icon bookmark-bicon bookmarkicon cameraicon checkicon chevron downicon chevron lefticon chevron righticon chevron upicon closeicon v-compressicon downloadicon editicon v-expandicon fbicon fileicon filtericon flag ruicon full chevron downicon full chevron lefticon full chevron righticon full chevron upicon gpicon insicon mailicon moveicon-musicicon mutedicon nomutedicon okicon v-pauseicon v-playicon searchicon shareicon sign inicon sign upicon stepbackicon stepforicon swipe downicon tagicon tagsicon tgicon trashicon twicon vkicon yticon wticon fm
9 Feb, 2023 16:34

Much-hyped tanks for Ukraine in short supply – WSJ

European NATO members are “dragging their feet” on sending Leopards to Kiev, the outlet says
Much-hyped tanks for Ukraine in short supply – WSJ

NATO members have developed “sudden misgivings” about sending tanks to Ukraine because they don’t seem to have any to spare, the Wall Street Journal reported on Thursday. Finland, which pressured Germany to approve exports of Leopard 2 tanks, may only be able to send “a few” of its own – and most likely not until it formally joins the US-led military bloc.

This has left Berlin as the only major supplier of tanks to Kiev, something Chancellor Olaf Scholz had been keen to avoid, the Journal noted

There are more than 2,000 Leopard 2 tanks in the stocks of various European NATO armies, but only Berlin and Warsaw have committed to sending any. Germany and Poland have promised about 14 apiece. Warsaw will also throw in 60 of its modified T-72s, while Berlin is buying up almost 190 decommissioned Leopard 1s for refurbishment, some of which may need to be cannibalized for parts.

In a December interview, Ukraine’s top general asked for 300 tanks right away. Canada has promised four tanks, while Portugal wants to send three.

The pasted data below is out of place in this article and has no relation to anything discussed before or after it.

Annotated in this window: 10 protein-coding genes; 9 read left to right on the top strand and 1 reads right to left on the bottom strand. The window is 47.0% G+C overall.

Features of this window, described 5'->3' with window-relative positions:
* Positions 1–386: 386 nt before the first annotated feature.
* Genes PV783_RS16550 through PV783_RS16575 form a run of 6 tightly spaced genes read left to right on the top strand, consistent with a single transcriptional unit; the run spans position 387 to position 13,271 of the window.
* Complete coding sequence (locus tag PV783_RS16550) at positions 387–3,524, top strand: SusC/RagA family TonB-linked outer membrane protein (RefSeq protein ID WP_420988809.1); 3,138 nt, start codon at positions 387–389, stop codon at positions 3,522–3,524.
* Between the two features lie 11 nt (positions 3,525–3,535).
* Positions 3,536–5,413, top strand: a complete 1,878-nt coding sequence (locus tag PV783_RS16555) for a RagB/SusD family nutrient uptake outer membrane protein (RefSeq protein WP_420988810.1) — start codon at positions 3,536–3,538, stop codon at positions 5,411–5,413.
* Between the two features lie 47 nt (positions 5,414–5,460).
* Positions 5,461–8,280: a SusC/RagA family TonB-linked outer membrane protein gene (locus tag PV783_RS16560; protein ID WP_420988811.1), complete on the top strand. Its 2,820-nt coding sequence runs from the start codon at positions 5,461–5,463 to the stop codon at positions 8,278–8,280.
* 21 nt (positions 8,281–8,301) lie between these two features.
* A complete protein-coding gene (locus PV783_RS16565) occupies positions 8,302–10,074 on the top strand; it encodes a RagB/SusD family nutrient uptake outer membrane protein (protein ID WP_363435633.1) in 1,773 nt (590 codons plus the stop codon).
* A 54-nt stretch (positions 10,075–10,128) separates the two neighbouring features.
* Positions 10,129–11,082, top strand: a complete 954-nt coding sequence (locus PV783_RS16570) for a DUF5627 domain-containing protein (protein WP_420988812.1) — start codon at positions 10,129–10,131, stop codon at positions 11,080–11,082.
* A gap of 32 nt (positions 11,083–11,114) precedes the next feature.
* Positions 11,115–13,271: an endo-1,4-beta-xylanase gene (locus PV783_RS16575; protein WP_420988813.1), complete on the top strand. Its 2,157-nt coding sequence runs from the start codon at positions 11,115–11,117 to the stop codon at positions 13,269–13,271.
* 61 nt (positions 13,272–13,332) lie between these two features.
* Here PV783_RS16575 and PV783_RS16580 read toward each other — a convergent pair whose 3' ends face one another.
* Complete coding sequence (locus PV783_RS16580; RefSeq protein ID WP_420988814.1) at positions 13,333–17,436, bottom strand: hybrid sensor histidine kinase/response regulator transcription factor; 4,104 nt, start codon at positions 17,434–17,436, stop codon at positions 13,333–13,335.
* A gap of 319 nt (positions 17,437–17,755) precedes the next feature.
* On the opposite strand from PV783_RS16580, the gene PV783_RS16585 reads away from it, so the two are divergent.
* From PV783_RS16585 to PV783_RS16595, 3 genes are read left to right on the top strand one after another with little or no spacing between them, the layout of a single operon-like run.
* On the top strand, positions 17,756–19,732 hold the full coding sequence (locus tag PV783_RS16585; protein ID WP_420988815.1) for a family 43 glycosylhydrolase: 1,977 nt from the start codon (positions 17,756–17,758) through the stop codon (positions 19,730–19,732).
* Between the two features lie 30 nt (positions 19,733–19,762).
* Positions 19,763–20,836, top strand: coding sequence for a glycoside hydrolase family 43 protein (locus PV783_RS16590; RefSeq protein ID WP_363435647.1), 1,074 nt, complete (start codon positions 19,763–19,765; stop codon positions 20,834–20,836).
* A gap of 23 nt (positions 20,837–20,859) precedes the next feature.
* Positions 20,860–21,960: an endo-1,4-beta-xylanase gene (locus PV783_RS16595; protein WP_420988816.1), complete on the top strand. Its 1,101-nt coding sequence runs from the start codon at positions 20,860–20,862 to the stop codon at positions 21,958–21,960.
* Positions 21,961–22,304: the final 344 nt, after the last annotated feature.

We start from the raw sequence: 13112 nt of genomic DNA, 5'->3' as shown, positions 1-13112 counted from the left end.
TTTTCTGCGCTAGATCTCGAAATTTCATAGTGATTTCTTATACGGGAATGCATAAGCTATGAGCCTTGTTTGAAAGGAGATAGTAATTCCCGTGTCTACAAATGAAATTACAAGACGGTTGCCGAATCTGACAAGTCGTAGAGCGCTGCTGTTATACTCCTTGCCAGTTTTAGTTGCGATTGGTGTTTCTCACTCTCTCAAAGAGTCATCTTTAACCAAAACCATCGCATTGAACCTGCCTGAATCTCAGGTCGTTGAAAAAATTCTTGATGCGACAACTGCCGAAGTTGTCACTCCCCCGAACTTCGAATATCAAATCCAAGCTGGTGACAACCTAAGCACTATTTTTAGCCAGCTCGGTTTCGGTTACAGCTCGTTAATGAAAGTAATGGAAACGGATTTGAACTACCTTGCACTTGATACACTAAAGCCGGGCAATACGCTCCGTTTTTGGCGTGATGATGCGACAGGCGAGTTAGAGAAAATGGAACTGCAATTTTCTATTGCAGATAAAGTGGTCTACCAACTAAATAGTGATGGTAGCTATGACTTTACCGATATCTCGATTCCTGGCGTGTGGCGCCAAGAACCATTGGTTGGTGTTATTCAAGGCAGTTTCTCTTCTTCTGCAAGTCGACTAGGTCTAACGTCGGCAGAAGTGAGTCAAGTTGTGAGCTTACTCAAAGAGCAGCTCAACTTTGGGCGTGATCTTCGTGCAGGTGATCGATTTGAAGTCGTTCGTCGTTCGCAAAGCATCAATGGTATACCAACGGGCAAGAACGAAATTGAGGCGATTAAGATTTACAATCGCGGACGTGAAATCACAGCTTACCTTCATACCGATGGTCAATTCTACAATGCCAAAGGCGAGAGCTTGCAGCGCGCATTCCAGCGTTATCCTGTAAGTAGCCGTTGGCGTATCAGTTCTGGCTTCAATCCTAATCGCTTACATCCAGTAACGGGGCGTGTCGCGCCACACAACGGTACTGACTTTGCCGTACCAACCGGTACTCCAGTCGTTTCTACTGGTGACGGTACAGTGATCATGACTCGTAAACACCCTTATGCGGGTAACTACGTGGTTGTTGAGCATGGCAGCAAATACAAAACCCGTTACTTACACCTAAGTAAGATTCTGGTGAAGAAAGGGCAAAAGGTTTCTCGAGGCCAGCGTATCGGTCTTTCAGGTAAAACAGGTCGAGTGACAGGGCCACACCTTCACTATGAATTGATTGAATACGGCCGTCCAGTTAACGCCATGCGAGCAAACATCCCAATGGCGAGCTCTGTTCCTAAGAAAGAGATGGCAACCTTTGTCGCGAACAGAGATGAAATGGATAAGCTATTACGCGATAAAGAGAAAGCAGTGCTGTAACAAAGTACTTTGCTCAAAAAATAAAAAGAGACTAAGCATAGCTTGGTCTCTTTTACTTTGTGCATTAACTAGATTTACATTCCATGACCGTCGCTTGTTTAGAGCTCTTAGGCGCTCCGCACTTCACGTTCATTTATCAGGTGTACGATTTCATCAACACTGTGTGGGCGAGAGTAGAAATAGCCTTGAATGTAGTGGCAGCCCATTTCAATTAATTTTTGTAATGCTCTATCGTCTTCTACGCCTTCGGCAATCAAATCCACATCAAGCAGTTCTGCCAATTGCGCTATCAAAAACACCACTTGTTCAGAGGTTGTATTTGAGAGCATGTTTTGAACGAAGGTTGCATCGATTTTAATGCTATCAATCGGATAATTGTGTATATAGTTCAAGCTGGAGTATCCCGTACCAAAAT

“The fact that there are so few operational battle tanks and that they are so incompatible with each other should be taken as an alarm signal in Europe,” Nico Lange, a former German defense official who is now a senior fellow at the Munich Security Conference, told the Journal.

The Netherlands and Denmark will not send any of their tanks, but agreed to help Germany fund the purchase and refurbishment of around 100 older Leopard 1 models, which were retired 20 years ago and are currently in various states of disrepair. 

Denmark only has 44 Leopards and the Dutch operate 18 that are on lease from Germany, noted Minna Alander of the Finnish Institute of International Affairs. Finland faces a different “limitation” due to its own need to protect the country’s long border with Russia, she added.

Finland will be “part of the Leopard 2 cooperation in some way,” an anonymous senior official told the Journal, but declined to give any details. Helsinki has “signaled” it would “most likely” avoid tank deliveries until it officially joins NATO, according to a senior bloc official, likewise unnamed. Even then, it may only be able to spare a few of its 240 operational tanks.

The UK has promised 14 of its Challenger 2 tanks, saying they ought to be delivered by the end of March. The US pledged 31 Abrams tanks as well, but getting them to Ukraine might take up to two years. Ukrainian President Vladimir Zelensky has already moved on, demanding fighter jets on his trip to London, Paris and Brussels.

The US and its allies have spent over $120 billion to prop up the Kiev government over the past year, while insisting they are not a party to the conflict. Moscow has warned them that supplying Ukraine with weapons only prolongs the fighting and risks direct confrontation.